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Stranger than Fiction: The Tale of the Crystal Skulls

Skullduggery: This crystal skull didn't turn out to be quite what the British Museum bargained for.
AFP / Getty Images
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Skullduggery: This crystal skull didn't turn out to be quite what the British Museum bargained for.

The Indiana Jones franchise continues in May with Indiana Jones and the Kingdom of the Crystal Skull. As the title suggests, the mystical artifacts Indy is chasing this time are crystal skulls.

It turns out there really are such things. Not in the South American jungles, where part of the film's story reportedly takes place, but in London and Paris.

And Washington. There's one in a drawer at the Smithsonian Institution.

Smithsonian archaeologist Jane Walsh says there are dozens of crystal skulls around the world — maybe more. One of those at the Smithsonian weighs 31 pounds.

"I know because I carried it to London," Walsh says.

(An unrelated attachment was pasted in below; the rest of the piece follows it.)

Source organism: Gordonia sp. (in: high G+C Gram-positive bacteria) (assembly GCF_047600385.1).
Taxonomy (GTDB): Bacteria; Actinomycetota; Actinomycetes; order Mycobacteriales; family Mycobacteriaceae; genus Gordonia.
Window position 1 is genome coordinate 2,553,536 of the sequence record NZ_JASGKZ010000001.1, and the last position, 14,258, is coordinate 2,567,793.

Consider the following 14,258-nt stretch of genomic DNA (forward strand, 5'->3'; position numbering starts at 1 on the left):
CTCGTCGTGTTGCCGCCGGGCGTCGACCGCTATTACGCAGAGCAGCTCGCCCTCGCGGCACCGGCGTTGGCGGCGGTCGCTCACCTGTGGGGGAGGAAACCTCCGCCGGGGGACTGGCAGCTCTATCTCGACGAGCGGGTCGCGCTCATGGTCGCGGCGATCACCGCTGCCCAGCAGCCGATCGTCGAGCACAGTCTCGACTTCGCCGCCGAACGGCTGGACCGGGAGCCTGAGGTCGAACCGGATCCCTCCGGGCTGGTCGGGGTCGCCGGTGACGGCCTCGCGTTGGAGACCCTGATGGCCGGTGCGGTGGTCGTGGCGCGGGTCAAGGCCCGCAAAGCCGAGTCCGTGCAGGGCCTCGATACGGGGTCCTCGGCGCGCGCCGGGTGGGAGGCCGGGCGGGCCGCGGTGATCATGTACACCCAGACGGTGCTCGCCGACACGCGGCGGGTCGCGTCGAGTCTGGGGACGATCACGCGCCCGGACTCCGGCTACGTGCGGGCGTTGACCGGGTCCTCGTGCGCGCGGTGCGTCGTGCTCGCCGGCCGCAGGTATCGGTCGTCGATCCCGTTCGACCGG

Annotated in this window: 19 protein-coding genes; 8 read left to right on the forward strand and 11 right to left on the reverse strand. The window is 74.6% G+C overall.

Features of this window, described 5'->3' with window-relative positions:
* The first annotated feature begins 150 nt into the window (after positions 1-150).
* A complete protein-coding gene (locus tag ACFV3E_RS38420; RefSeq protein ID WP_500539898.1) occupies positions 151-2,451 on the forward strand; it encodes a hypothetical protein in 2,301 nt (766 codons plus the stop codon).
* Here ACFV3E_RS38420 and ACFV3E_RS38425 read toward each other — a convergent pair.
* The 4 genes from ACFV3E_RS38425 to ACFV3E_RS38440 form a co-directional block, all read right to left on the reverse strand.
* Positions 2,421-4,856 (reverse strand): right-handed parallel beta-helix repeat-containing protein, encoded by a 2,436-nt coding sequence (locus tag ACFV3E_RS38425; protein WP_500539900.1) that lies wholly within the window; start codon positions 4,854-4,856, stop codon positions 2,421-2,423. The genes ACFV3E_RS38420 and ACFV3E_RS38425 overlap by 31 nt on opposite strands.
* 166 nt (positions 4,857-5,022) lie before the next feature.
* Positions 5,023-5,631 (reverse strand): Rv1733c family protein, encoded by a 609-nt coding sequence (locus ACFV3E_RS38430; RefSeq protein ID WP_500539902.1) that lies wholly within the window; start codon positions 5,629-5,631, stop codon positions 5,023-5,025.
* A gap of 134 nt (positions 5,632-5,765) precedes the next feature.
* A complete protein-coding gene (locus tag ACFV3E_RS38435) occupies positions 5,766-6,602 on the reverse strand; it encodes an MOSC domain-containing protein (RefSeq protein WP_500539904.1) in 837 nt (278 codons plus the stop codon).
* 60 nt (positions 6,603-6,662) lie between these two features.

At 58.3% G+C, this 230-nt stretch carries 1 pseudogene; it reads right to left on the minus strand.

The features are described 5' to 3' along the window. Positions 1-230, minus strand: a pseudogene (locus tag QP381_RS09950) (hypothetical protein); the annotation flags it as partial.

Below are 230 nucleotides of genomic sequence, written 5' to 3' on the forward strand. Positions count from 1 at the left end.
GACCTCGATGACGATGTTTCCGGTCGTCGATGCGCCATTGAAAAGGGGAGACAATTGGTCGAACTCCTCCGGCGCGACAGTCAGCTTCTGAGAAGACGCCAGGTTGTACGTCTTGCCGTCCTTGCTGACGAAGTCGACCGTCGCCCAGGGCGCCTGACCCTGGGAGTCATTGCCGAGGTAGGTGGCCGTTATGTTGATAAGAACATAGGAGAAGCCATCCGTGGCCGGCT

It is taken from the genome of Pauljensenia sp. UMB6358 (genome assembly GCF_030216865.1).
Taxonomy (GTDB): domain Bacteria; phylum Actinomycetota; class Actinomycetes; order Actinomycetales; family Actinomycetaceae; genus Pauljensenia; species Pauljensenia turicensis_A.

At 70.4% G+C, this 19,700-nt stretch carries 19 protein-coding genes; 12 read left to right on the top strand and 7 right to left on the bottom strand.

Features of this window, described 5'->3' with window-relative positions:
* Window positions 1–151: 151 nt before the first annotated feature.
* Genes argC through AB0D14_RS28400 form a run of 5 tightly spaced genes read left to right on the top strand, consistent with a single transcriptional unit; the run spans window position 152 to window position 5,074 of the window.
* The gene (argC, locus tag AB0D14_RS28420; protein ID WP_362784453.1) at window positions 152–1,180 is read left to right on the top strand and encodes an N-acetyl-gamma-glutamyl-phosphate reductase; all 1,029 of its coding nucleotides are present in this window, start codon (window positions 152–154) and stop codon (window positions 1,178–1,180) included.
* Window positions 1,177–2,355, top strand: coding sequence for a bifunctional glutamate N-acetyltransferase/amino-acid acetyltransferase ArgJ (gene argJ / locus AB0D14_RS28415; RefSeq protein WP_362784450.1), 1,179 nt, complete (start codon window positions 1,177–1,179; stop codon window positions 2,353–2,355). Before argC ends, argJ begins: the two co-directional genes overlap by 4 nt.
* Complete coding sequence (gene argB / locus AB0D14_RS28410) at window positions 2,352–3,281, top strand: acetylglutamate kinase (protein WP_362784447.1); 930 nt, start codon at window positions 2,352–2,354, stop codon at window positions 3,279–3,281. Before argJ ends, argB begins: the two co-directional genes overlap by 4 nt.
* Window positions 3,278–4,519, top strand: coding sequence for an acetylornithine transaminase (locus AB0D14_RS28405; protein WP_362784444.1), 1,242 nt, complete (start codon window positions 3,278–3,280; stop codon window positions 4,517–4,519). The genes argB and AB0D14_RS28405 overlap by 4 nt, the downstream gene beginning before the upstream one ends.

It's beautiful, the Smithsonian's skull: milky-white quartz, the size of a bowling ball, with hollow eye sockets.

The skulls started appearing in the mid-19th century. They were touted as ancient relics, crafted by Aztec or Mayan artisans; some were said by some to have mystic powers.

But there's an irony in the fictional Indiana Jones' pursuit of a crystal skull. Says Walsh: "It's essentially an invented category of artifact."

Invented by counterfeiters, that is — not Aztec at all. Though they were sold to collectors and museums as authentic, the tool marks on them turn out to be modern.

But then archaeology, as Walsh points out, isn't really about objects anyway. It's about their context.

Take, for example, that famous scene in which Indy grabs the golden statuette in the South American temple.

"An academic would look at that whole scene and say, 'Well, he just destroyed the context of this site,'" Walsh says. "And what can you learn from this golden idol?"

-- Christopher Joyce

Copyright 2023 NPR. To see more, visit https://www.npr.org.

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